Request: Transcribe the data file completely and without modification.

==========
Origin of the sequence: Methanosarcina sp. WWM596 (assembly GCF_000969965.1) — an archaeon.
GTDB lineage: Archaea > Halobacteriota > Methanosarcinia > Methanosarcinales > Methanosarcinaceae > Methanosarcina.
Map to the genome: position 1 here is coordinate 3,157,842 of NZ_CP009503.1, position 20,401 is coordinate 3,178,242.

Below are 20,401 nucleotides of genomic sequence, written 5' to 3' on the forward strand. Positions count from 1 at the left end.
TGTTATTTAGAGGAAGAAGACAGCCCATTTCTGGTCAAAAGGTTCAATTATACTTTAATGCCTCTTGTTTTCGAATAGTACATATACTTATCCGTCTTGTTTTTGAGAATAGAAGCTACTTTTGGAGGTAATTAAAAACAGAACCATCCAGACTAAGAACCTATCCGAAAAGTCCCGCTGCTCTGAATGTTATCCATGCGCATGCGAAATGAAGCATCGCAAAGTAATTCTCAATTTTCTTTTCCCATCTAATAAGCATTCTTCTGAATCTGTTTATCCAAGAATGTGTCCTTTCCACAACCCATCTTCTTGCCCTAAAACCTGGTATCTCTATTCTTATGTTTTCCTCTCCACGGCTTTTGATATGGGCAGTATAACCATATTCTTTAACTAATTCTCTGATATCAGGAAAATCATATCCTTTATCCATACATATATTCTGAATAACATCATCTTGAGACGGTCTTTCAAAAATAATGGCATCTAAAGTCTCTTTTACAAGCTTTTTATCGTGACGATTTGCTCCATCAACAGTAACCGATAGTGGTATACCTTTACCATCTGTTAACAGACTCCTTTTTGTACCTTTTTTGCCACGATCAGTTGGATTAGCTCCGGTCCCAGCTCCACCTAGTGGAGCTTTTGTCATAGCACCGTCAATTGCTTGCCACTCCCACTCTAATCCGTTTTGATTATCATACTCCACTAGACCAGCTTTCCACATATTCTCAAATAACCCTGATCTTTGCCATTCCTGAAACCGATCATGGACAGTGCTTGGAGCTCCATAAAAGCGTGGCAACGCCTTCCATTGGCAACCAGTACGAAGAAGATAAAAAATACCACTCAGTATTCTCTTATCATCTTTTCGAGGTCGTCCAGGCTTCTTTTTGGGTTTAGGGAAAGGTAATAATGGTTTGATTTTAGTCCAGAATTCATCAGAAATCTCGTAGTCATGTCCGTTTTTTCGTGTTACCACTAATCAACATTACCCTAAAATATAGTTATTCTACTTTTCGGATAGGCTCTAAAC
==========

Origin of the sequence: Methanosarcina sp. WWM596 (assembly GCF_000969965.1) — an archaeon.
GTDB lineage: Archaea > Halobacteriota > Methanosarcinia > Methanosarcinales > Methanosarcinaceae > Methanosarcina.
Map to the genome: position 1 here is coordinate 3,157,842 of NZ_CP009503.1, position 20,401 is coordinate 3,178,242.

Below are 20,401 nucleotides of genomic sequence, written 5' to 3' on the forward strand. Positions count from 1 at the left end.
TGTTATTTAGAGGAAGAAGACAGCCCATTTCTGGTCAAAAGGTTCAATTATACTTTAATGCCTCTTGTTTTCGAATAGTACATATACTTATCCGTCTTGTTTTTGAGAATAGAAGCTACTTTTGGAGGTAATTAAAAACAGAACCATCCAGACTAAGAACCTATCCGAAAAGTCCCGCTGCTCTGAATGTTATCCATGCGCATGCGAAATGAAGCATCGCAAAGTAATTCTCAATTTTCTTTTCCCATCTAATAAGCATTCTTCTGAATCTGTTTATCCAAGAATGTGTCCTTTCCACAACCCATCTTCTTGCCCTAAAACCTGGTATCTCTATTCTTATGTTTTCCTCTCCACGGCTTTTGATATGGGCAGTATAACCATATTCTTTAACTAATTCTCTGATATCAGGAAAATCATATCCTTTATCCATACATATATTCTGAATAACATCATCTTGAGACGGTCTTTCAAAAATAATGGCATCTAAAGTCTCTTTTACAAGCTTTTTATCGTGACGATTTGCTCCATCAACAGTAACCGATAGTGGTATACCTTTACCATCTGTTAACAGACTCCTTTTTGTACCTTTTTTGCCACGATCAGTTGGATTAGCTCCGGTCCCAGCTCCACCTAGTGGAGCTTTTGTCATAGCACCGTCAATTGCTTGCCACTCCCACTCTAATCCGTTTTGATTATCATACTCCACTAGACCAGCTTTCCACATATTCTCAAATAACCCTGATCTTTGCCATTCCTGAAACCGATCATGGACAGTGCTTGGAGCTCCATAAAAGCGTGGCAACGCCTTCCATTGGCAACCAGTACGAAGAAGATAAAAAATACCACTCAGTATTCTCTTATCATCTTTTCGAGGTCGTCCAGGCTTCTTTTTGGGTTTAGGGAAAGGTAATAATGGTTTGATTTTAGTCCAGAATTCATCAGAAATCTCGTAGTCATGTCCGTTTTTTCGTGTTACCACTAATCAACATTACCCTAAAATATAGTTATTCTACTTTTCGGATAGGCTCTAAAC